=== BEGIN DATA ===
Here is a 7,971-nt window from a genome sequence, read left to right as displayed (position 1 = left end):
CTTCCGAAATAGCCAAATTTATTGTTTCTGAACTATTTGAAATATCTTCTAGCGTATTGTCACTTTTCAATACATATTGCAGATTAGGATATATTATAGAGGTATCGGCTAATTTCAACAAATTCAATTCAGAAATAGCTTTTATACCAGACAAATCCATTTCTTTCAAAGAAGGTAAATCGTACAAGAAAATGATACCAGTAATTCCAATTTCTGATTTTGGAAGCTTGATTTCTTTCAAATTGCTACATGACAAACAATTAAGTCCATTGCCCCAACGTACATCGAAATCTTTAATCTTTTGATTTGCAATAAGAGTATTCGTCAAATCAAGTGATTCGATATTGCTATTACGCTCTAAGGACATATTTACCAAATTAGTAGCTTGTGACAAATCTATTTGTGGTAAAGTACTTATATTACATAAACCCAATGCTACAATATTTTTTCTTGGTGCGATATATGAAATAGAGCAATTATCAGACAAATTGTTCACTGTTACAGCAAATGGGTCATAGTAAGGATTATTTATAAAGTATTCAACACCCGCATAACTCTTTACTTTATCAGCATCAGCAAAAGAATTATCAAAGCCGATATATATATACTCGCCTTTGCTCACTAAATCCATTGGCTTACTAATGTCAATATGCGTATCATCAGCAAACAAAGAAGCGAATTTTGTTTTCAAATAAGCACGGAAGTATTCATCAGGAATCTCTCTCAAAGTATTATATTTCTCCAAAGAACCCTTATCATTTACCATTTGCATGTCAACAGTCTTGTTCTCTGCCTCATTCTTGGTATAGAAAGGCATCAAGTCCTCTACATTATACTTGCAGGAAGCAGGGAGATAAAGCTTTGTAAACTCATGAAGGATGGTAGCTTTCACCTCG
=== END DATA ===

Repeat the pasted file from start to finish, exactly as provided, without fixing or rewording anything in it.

Here is a 7,971-nt window from a genome sequence, read left to right as displayed (position 1 = left end):
CTTCCGAAATAGCCAAATTTATTGTTTCTGAACTATTTGAAATATCTTCTAGCGTATTGTCACTTTTCAATACATATTGCAGATTAGGATATATTATAGAGGTATCGGCTAATTTCAACAAATTCAATTCAGAAATAGCTTTTATACCAGACAAATCCATTTCTTTCAAAGAAGGTAAATCGTACAAGAAAATGATACCAGTAATTCCAATTTCTGATTTTGGAAGCTTGATTTCTTTCAAATTGCTACATGACAAACAATTAAGTCCATTGCCCCAACGTACATCGAAATCTTTAATCTTTTGATTTGCAATAAGAGTATTCGTCAAATCAAGTGATTCGATATTGCTATTACGCTCTAAGGACATATTTACCAAATTAGTAGCTTGTGACAAATCTATTTGTGGTAAAGTACTTATATTACATAAACCCAATGCTACAATATTTTTTCTTGGTGCGATATATGAAATAGAGCAATTATCAGACAAATTGTTCACTGTTACAGCAAATGGGTCATAGTAAGGATTATTTATAAAGTATTCAACACCCGCATAACTCTTTACTTTATCAGCATCAGCAAAAGAATTATCAAAGCCGATATATATATACTCGCCTTTGCTCACTAAATCCATTGGCTTACTAATGTCAATATGCGTATCATCAGCAAACAAAGAAGCGAATTTTGTTTTCAAATAAGCACGGAAGTATTCATCAGGAATCTCTCTCAAAGTATTATATTTCTCCAAAGAACCCTTATCATTTACCATTTGCATGTCAACAGTCTTGTTCTCTGCCTCATTCTTGGTATAGAAAGGCATCAAGTCCTCTACATTATACTTGCAGGAAGCAGGGAGATAAAGCTTTGTAAACTCATGAAGGATGGTAGCTTTCACCTCG